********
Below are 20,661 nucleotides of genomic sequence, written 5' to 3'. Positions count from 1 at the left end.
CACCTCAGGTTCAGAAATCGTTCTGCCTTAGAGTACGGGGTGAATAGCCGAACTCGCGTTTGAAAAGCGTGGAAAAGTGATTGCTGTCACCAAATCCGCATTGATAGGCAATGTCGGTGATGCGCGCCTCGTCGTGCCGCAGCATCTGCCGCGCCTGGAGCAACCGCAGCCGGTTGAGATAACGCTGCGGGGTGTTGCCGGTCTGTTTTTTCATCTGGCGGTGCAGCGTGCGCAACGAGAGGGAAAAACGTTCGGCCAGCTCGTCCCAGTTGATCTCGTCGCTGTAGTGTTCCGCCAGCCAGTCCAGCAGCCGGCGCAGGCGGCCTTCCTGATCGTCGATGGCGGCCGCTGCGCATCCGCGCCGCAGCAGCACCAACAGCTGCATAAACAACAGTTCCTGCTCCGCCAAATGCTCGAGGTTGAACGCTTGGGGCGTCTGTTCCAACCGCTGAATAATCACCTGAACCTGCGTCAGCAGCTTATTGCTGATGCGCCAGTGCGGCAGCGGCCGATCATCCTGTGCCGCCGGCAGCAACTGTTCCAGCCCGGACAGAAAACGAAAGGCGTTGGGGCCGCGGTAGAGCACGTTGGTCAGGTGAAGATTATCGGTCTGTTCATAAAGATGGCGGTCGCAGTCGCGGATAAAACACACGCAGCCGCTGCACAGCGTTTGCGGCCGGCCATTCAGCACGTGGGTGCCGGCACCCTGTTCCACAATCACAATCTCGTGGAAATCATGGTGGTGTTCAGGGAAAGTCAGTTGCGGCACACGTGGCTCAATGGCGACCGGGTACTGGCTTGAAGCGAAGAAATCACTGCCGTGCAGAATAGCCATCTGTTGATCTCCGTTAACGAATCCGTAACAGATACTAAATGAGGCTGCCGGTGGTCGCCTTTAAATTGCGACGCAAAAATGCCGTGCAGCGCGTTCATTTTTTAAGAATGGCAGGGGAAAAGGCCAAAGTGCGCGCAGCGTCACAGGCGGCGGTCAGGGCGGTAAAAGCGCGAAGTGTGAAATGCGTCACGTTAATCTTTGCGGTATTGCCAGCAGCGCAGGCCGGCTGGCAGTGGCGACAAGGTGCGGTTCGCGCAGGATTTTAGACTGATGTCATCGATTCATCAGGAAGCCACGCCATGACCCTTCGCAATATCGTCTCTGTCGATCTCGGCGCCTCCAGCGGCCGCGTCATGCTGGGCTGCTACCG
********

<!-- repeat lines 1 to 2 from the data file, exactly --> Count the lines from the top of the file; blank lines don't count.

Below are 20,661 nucleotides of genomic sequence, written 5' to 3'. Positions count from 1 at the left end.
CACCTCAGGTTCAGAAATCGTTCTGCCTTAGAGTACGGGGTGAATAGCCGAACTCGCGTTTGAAAAGCGTGGAAAAGTGATTGCTGTCACCAAATCCGCATTGATAGGCAATGTCGGTGATGCGCGCCTCGTCGTGCCGCAGCATCTGCCGCGCCTGGAGCAACCGCAGCCGGTTGAGATAACGCTGCGGGGTGTTGCCGGTCTGTTTTTTCATCTGGCGGTGCAGCGTGCGCAACGAGAGGGAAAAACGTTCGGCCAGCTCGTCCCAGTTGATCTCGTCGCTGTAGTGTTCCGCCAGCCAGTCCAGCAGCCGGCGCAGGCGGCCTTCCTGATCGTCGATGGCGGCCGCTGCGCATCCGCGCCGCAGCAGCACCAACAGCTGCATAAACAACAGTTCCTGCTCCGCCAAATGCTCGAGGTTGAACGCTTGGGGCGTCTGTTCCAACCGCTGAATAATCACCTGAACCTGCGTCAGCAGCTTATTGCTGATGCGCCAGTGCGGCAGCGGCCGATCATCCTGTGCCGCCGGCAGCAACTGTTCCAGCCCGGACAGAAAACGAAAGGCGTTGGGGCCGCGGTAGAGCACGTTGGTCAGGTGAAGATTATCGGTCTGTTCATAAAGATGGCGGTCGCAGTCGCGGATAAAACACACGCAGCCGCTGCACAGCGTTTGCGGCCGGCCATTCAGCACGTGGGTGCCGGCACCCTGTTCCACAATCACAATCTCGTGGAAATCATGGTGGTGTTCAGGGAAAGTCAGTTGCGGCACACGTGGCTCAATGGCGACCGGGTACTGGCTTGAAGCGAAGAAATCACTGCCGTGCAGAATAGCCATCTGTTGATCTCCGTTAACGAATCCGTAACAGATACTAAATGAGGCTGCCGGTGGTCGCCTTTAAATTGCGACGCAAAAATGCCGTGCAGCGCGTTCATTTTTTAAGAATGGCAGGGGAAAAGGCCAAAGTGCGCGCAGCGTCACAGGCGGCGGTCAGGGCGGTAAAAGCGCGAAGTGTGAAATGCGTCACGTTAATCTTTGCGGTATTGCCAGCAGCGCAGGCCGGCTGGCAGTGGCGACAAGGTGCGGTTCGCGCAGGATTTTAGACTGATGTCATCGATTCATCAGGAAGCCACGCCATGACCCTTCGCAATATCGTCTCTGTCGATCTCGGCGCCTCCAGCGGCCGCGTCATGCTGGGCTGCTACCG